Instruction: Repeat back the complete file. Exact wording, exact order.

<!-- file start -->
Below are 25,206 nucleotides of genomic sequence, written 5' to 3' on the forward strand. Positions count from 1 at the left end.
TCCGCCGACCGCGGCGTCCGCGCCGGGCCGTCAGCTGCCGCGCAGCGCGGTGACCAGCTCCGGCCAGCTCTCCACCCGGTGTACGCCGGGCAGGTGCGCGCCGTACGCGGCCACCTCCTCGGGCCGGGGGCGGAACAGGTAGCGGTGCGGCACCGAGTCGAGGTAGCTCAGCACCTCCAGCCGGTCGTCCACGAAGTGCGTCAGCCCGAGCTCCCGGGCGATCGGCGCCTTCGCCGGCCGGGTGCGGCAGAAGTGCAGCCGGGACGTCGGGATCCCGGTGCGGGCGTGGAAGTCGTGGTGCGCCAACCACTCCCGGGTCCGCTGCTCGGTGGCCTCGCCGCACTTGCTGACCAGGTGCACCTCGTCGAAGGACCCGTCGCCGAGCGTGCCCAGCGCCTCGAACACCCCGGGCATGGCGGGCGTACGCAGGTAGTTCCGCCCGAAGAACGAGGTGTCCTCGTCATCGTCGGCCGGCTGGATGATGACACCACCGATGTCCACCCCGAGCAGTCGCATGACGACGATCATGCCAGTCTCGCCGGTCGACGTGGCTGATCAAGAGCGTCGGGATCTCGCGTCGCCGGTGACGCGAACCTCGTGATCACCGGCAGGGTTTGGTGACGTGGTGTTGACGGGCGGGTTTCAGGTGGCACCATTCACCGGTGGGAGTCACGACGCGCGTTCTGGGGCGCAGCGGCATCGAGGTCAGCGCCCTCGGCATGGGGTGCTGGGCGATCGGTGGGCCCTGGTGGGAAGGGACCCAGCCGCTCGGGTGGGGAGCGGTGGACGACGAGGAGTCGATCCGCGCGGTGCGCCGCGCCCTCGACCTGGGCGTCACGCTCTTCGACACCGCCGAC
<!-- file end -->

Below are 25,206 nucleotides of genomic sequence, written 5' to 3' on the forward strand. Positions count from 1 at the left end.
TCCGCCGACCGCGGCGTCCGCGCCGGGCCGTCAGCTGCCGCGCAGCGCGGTGACCAGCTCCGGCCAGCTCTCCACCCGGTGTACGCCGGGCAGGTGCGCGCCGTACGCGGCCACCTCCTCGGGCCGGGGGCGGAACAGGTAGCGGTGCGGCACCGAGTCGAGGTAGCTCAGCACCTCCAGCCGGTCGTCCACGAAGTGCGTCAGCCCGAGCTCCCGGGCGATCGGCGCCTTCGCCGGCCGGGTGCGGCAGAAGTGCAGCCGGGACGTCGGGATCCCGGTGCGGGCGTGGAAGTCGTGGTGCGCCAACCACTCCCGGGTCCGCTGCTCGGTGGCCTCGCCGCACTTGCTGACCAGGTGCACCTCGTCGAAGGACCCGTCGCCGAGCGTGCCCAGCGCCTCGAACACCCCGGGCATGGCGGGCGTACGCAGGTAGTTCCGCCCGAAGAACGAGGTGTCCTCGTCATCGTCGGCCGGCTGGATGATGACACCACCGATGTCCACCCCGAGCAGTCGCATGACGACGATCATGCCAGTCTCGCCGGTCGACGTGGCTGATCAAGAGCGTCGGGATCTCGCGTCGCCGGTGACGCGAACCTCGTGATCACCGGCAGGGTTTGGTGACGTGGTGTTGACGGGCGGGTTTCAGGTGGCACCATTCACCGGTGGGAGTCACGACGCGCGTTCTGGGGCGCAGCGGCATCGAGGTCAGCGCCCTCGGCATGGGGTGCTGGGCGATCGGTGGGCCCTGGTGGGAAGGGACCCAGCCGCTCGGGTGGGGAGCGGTGGACGACGAGGAGTCGATCCGCGCGGTGCGCCGCGCCCTCGACCTGGGCGTCACGCTCTTCGACACCGCCGAC